Swiss households have excessively large carbon footprints. However, that footprint depends more on socio-economic status than location – whether the household is in the countryside or the city – because people travel more in the country but consume more in cities. Swiss households enjoy a high standard of living, but this results in a large carbon footprint. To support policies to reduce greenhouse gas emissions at the local, regional, national and international levels, a deeper understanding of the consumption and travel habits of Swiss households is vital. Key factors include household composition and income, and whether the households are in the city or the countryside – even though, in the end, people’s lifestyles do not differ greatly from one environment to another.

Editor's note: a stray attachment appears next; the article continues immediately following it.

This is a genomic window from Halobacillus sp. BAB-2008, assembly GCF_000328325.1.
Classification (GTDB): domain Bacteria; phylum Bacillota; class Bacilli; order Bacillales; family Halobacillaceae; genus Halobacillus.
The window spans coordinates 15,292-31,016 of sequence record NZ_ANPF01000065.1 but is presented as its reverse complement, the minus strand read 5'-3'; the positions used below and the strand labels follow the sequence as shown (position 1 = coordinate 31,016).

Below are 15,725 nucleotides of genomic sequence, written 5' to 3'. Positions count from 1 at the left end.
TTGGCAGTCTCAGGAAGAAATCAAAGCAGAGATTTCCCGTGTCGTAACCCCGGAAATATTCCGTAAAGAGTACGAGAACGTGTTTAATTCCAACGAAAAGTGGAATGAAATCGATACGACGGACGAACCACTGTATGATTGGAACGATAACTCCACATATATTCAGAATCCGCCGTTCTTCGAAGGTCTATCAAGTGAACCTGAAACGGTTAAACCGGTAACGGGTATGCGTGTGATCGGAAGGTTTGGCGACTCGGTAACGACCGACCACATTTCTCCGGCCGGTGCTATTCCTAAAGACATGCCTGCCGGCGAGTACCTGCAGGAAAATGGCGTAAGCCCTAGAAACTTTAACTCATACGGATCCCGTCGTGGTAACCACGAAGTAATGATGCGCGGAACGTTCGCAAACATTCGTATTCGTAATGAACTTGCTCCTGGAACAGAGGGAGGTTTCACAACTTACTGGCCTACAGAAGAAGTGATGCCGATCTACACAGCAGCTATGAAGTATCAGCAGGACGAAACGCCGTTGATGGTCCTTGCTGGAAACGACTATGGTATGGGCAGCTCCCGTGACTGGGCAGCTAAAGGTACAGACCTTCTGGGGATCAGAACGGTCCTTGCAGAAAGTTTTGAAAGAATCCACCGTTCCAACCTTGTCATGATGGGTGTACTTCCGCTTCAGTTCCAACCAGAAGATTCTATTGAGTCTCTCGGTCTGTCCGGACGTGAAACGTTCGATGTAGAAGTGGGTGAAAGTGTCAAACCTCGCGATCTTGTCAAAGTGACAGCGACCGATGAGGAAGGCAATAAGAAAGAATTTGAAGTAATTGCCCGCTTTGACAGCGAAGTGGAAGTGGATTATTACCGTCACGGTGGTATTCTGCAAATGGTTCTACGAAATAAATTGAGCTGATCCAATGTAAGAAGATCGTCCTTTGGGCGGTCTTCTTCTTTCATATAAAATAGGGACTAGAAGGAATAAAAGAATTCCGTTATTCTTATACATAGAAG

A team of researchers at EPFL’s School of Architecture, Civil and Environmental Engineering (ENAC), led by doctoral assistant Melissa Pang, has been hard at work on this issue. The researchers analyzed data from Switzerland’s household budget survey for 2008, 2011 and 2014 and combined them with an environmentally-extended input-output analysis (EEIOA) to assess households’ carbon footprints by measuring their direct and indirect emissions. Their results were published recently in Environmental Research Communications.